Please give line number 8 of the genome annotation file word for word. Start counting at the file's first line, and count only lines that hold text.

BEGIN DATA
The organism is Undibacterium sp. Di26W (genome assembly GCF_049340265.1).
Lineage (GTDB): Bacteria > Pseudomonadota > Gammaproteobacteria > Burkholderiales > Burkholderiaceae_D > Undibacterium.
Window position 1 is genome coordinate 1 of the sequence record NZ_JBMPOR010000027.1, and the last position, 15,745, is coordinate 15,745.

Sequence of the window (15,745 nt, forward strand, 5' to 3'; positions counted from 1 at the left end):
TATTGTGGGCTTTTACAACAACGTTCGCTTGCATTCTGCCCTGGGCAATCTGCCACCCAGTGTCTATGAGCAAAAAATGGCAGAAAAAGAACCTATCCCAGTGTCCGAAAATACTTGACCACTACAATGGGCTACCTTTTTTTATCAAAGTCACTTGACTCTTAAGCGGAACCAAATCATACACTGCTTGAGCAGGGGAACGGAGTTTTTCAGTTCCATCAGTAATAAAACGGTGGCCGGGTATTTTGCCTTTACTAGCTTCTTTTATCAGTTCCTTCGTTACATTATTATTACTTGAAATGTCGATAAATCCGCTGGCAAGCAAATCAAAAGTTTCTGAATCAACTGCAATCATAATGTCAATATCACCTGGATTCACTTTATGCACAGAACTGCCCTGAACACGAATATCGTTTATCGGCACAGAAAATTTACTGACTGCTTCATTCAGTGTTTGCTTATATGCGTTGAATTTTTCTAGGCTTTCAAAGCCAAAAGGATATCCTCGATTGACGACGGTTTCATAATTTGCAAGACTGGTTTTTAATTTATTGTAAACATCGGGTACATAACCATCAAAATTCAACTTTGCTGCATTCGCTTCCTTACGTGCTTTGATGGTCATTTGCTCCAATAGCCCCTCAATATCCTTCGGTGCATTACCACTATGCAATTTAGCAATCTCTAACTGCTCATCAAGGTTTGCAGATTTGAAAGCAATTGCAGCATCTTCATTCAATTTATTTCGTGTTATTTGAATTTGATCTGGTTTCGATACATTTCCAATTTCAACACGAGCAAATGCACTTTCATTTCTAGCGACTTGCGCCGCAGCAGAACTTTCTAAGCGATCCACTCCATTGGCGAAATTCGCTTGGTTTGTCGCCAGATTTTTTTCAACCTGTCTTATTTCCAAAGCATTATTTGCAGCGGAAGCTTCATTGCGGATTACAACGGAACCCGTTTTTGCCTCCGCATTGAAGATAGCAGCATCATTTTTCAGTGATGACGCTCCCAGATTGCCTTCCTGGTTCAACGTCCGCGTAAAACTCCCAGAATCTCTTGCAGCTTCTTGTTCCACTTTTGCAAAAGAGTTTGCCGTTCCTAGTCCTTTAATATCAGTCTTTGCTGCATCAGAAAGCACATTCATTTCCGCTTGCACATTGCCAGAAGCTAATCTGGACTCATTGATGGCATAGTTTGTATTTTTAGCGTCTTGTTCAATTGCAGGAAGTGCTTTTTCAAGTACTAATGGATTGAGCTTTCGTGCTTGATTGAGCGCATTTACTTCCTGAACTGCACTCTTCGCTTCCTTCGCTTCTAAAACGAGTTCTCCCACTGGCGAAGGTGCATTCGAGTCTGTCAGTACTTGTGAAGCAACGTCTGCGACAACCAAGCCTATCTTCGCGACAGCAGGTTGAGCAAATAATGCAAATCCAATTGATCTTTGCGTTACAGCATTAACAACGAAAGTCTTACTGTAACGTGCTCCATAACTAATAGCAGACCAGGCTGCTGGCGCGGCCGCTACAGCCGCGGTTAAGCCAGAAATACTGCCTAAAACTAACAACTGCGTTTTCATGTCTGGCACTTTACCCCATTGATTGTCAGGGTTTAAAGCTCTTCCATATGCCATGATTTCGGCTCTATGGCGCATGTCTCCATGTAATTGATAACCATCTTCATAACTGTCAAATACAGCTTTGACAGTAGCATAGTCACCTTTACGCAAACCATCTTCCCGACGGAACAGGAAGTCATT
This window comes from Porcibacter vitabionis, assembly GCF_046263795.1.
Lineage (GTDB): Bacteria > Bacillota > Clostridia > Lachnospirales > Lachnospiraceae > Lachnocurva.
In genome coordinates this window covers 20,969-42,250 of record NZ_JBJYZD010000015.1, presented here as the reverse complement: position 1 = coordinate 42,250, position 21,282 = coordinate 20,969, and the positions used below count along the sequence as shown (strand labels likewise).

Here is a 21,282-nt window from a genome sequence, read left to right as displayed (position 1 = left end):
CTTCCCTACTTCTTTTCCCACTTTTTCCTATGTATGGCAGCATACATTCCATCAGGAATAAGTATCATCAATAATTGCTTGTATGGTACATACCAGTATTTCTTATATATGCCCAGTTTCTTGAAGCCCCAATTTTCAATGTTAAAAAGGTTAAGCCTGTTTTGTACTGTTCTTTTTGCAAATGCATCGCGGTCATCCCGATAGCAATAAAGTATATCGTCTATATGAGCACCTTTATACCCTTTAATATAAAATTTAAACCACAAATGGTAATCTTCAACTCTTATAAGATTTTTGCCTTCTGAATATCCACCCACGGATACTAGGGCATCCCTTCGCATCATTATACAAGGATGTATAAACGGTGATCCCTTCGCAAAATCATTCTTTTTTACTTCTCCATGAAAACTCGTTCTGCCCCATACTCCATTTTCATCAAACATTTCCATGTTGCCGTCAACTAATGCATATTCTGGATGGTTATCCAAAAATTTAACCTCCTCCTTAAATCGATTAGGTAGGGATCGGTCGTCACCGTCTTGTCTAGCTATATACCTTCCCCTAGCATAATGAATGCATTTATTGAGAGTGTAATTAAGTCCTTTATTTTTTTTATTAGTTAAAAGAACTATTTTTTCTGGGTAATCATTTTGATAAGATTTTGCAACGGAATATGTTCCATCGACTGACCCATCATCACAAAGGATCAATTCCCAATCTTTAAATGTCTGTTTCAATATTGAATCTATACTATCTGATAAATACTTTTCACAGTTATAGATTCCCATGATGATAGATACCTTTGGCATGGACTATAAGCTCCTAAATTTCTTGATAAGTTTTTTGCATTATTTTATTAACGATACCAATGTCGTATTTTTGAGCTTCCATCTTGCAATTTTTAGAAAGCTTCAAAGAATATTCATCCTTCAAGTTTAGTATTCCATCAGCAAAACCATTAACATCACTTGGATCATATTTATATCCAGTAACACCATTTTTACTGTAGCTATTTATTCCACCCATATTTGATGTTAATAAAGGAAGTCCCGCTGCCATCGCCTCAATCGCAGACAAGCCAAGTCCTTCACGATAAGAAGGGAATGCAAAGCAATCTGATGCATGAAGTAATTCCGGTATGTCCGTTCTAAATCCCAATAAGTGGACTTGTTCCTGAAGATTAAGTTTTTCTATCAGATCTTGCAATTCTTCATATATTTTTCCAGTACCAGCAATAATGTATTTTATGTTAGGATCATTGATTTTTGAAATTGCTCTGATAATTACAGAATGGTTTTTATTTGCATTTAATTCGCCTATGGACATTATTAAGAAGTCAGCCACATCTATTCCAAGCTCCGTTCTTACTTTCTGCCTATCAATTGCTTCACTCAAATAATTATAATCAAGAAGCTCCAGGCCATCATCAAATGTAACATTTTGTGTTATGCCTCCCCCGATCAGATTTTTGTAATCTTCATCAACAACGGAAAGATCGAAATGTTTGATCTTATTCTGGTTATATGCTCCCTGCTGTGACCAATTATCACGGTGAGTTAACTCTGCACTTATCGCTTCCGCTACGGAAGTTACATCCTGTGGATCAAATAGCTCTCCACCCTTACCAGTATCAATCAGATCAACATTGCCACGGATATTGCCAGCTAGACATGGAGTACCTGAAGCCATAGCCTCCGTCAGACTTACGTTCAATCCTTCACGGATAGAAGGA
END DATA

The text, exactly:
In genome coordinates this window covers 20,969-42,250 of record NZ_JBJYZD010000015.1, presented here as the reverse complement: position 1 = coordinate 42,250, position 21,282 = coordinate 20,969, and the positions used below count along the sequence as shown (strand labels likewise).